Alastair Borthwick was an author. He will always be remembered as a talented broadcaster, a professional journalist, a war historian, an organizer of national exhibitions, and the man whose book was almost never published. His fame came about after he published a book known as Always a Little Further in 1939. Alastair will also remain in the books of history for the role that he played during World War II. Most of his work would revolve around hill climbing and mountaineering. He also tried to depict World War II from the perspective of an infantry soldier and a captain.
About Alastair Borthwick
During the world war, Alastair Borthwick spent most of his time in the Western Desert, Europe, and Sicily. He also had the honor of leading the whole battalion at some point while trying to maneuver the German lines that were near Venlo. There was more to Borthwick than being a soft author whose primary focus was on the happy times in the Scottish hills.
Alastair Borthwick died at the age of 90. He was regarded as a good writer. Luckily, Borthwick was also able to write about different fields. His second book was known as Sans Peur. The book was published in 1946, and it was focused on the last years of World War II. Borthwick will always be remembered for the passion that he had when it came to climbing in the highlands that are situated in Scotland.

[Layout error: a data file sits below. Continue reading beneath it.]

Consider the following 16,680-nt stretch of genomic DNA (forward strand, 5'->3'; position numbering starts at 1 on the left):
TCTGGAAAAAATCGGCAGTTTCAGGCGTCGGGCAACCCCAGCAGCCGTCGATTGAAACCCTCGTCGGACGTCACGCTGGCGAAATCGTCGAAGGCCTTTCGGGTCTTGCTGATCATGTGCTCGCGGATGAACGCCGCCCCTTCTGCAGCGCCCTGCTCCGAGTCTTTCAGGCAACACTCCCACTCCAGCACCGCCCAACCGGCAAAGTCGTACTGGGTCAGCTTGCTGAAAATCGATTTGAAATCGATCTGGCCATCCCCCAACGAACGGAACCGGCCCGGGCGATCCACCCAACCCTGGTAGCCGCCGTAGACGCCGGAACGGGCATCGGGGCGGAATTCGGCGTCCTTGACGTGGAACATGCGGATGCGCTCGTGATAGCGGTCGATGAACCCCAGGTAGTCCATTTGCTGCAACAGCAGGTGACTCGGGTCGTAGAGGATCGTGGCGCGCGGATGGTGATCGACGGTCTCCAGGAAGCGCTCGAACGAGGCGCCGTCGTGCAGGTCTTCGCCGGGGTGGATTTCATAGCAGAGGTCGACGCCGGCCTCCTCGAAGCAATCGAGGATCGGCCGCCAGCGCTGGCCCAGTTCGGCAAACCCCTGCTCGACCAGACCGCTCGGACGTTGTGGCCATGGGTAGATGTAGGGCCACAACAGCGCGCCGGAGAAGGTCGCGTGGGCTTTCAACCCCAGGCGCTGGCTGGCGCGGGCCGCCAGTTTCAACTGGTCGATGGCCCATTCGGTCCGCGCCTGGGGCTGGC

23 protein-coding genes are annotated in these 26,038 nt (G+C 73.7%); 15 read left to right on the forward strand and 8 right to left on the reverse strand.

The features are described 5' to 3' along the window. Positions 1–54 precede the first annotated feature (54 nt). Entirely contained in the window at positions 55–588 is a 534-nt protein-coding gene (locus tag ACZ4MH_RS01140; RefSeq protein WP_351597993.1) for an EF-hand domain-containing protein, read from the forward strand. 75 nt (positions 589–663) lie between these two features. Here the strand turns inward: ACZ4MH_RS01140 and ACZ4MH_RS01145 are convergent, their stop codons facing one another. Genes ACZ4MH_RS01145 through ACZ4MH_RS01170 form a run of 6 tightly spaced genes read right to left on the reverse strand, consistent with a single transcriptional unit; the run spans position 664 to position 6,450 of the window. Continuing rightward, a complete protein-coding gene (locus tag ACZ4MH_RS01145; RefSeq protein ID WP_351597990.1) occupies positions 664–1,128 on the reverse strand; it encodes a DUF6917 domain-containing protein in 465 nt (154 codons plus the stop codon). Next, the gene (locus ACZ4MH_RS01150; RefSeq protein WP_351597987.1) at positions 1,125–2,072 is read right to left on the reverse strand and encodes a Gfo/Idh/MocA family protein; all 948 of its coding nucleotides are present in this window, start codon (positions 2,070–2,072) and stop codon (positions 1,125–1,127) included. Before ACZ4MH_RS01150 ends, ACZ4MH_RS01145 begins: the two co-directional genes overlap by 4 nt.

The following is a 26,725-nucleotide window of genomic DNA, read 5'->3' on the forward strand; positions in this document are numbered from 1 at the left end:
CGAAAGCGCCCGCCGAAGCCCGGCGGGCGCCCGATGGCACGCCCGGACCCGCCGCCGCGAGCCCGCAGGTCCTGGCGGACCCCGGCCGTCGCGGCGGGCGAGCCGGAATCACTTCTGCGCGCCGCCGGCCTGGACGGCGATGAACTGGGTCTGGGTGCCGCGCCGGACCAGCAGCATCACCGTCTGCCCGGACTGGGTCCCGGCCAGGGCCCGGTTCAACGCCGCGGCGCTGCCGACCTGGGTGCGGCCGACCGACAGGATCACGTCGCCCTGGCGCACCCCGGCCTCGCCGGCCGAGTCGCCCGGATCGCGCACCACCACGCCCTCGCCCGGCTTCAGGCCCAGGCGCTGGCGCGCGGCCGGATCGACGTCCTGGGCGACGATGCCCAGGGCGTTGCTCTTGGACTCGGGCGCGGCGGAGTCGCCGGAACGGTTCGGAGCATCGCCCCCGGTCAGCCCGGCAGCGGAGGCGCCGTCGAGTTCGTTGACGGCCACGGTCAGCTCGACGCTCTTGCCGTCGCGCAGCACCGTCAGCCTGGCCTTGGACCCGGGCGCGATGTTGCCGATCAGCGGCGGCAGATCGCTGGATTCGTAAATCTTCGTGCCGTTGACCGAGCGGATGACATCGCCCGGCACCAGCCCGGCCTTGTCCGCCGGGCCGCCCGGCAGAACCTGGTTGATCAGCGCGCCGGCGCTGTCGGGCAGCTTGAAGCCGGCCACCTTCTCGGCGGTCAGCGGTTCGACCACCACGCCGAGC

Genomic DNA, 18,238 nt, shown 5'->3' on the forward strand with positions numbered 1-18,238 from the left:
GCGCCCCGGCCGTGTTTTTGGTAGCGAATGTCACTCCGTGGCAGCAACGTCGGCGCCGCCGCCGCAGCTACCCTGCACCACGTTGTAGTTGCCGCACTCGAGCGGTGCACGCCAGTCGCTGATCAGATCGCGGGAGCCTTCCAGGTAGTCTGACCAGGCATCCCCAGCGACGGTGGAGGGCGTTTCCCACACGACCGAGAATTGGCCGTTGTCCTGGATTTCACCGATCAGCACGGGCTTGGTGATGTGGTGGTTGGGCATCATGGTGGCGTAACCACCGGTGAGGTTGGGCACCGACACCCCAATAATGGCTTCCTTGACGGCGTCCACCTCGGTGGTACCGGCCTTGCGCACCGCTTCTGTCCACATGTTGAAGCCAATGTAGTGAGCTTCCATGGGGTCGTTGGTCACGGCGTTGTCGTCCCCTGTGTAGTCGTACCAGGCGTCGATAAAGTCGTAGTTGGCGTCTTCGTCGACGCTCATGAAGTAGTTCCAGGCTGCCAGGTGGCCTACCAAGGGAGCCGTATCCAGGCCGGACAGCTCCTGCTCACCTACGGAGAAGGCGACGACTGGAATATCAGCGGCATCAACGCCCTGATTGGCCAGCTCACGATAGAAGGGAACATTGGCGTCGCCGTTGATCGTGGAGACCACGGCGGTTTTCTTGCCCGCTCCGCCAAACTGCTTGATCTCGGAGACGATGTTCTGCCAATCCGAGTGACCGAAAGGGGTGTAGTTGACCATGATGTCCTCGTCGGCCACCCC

The Career and Early Life of Alastair Borthwick
Alastair Borthwick hailed from Troon, Ayrshire; this is the area where he was born and raised. He then relocated to Glasgow while he was 11 years old. At the age of 16, he left high school. He began to work at the Evening Times where he was a copy-taker. Later on, he graduated from the Glasgow Weekly Herald. Alastair’s duties were also diverse since the number of staff at the company was small. He would respond to the queries that were brought forth by readers, and he would also compile the crosswords. Borthwick was able to learn about mountaineering through the open air page. During that period, many people were employed, and they mostly spent their time mountaineering as a form of leisure.